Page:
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Universal Acceptance

9 bytes added, 4 years ago
corrected URL of the landing page
Universal Acceptance refers to the occurrence of users experiencing browser and email bugs when trying to use new gTLDs. Operators of new gTLDs and more visibly all IDN TLDs (gTLDs and ccTLDs) are seeing unnaturally limited demand for names in the zones and this has presented a challenge to the goals of the new gTLD program of user choice, user confidence and name space competition. Domain names in a TLD must be useable in applications regardless of the written script, length or newness of the TLD.<ref>[ Universal Acceptance landing page at ICANN]</ref> The four main shifts spurring the need for Universal Acceptance:
* Longer TLD Names: TLDs with names longer than four characters, such as MUSEUM.
* Non-Latin based TLDs: Resulting from the addition of TLD names written in scripts other than ASCII, such as Cyrillic, Arabic and Chinese.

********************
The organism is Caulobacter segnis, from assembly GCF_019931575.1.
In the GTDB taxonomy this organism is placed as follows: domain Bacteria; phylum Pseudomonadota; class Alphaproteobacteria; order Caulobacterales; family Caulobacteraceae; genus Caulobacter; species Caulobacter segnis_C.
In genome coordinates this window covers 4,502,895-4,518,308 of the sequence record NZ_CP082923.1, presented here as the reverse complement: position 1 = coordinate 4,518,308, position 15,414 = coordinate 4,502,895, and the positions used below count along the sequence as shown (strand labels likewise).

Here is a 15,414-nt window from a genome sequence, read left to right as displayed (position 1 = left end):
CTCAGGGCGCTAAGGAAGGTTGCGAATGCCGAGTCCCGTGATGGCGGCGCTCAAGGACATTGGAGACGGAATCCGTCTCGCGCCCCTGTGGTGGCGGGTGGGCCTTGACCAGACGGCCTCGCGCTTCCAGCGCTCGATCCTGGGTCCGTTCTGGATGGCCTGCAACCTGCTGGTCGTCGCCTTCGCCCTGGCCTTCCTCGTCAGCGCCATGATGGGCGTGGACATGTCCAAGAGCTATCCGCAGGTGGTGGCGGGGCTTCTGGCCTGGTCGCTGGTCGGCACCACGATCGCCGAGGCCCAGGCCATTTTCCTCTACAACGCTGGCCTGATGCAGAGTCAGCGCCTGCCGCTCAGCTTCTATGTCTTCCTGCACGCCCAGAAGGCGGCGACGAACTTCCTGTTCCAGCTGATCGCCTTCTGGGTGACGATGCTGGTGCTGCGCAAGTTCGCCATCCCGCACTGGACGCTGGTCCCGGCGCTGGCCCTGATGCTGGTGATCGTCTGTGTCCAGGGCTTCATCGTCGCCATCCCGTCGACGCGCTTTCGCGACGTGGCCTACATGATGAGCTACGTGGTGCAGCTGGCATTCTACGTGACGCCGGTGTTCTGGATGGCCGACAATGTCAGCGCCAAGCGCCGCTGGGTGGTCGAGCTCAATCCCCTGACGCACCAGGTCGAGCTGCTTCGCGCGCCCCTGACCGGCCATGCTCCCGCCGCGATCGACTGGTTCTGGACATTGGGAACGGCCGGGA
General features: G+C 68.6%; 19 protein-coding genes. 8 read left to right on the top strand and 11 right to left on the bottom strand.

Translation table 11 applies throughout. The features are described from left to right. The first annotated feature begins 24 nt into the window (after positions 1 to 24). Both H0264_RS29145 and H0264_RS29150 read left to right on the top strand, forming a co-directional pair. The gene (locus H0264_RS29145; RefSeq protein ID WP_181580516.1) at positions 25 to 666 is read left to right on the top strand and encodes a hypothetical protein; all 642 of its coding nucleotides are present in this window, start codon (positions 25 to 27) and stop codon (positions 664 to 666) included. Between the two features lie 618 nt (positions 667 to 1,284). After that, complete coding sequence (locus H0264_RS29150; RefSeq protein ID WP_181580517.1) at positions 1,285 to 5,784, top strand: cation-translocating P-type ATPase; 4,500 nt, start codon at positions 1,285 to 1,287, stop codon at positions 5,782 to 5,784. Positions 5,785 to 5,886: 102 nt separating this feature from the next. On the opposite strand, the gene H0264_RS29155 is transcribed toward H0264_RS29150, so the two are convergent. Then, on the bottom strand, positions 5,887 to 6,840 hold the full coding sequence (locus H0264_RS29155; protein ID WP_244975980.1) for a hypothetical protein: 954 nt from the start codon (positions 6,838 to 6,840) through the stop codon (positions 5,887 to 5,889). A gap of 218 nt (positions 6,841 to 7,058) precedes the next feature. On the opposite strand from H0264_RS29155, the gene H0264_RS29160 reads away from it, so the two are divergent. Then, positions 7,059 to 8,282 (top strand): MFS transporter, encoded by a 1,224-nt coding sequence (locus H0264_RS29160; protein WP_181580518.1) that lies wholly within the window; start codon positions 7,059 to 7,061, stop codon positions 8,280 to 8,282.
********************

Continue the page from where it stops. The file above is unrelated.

* Rapid addition of TLDs: The New gTLD Program is spurring very rapid additions of long ASCII names and IDN names – as of 15 August 2014, there were 1,326 applications currently proceeding through the New gTLD Program.
* International Email: The introduction of non-ASCII names in email. While International Domain Names (IDNs) solved part of the ability to have non-ASCII names for servers, it doesn't solve the ability to have non-ASCII names for mailboxes.<ref>[ Universal Acceptance landing page Frequently Asked Questions at ICANN]</ref>
As the Internet evolved to be more personal, targeted and global, these assumptions are no longer valid. But limitations based on the old assumptions linger and now are preventing a larger and ever growing group of users from accessing the entire expanse of the Internet. In some instances, Internet users trying to use the newly delegated generic Top Level Domain (gTLDs), whose names may be many characters long and/or in non-Latin scripts, can experience "bugs" or the inability to access/register the sites.

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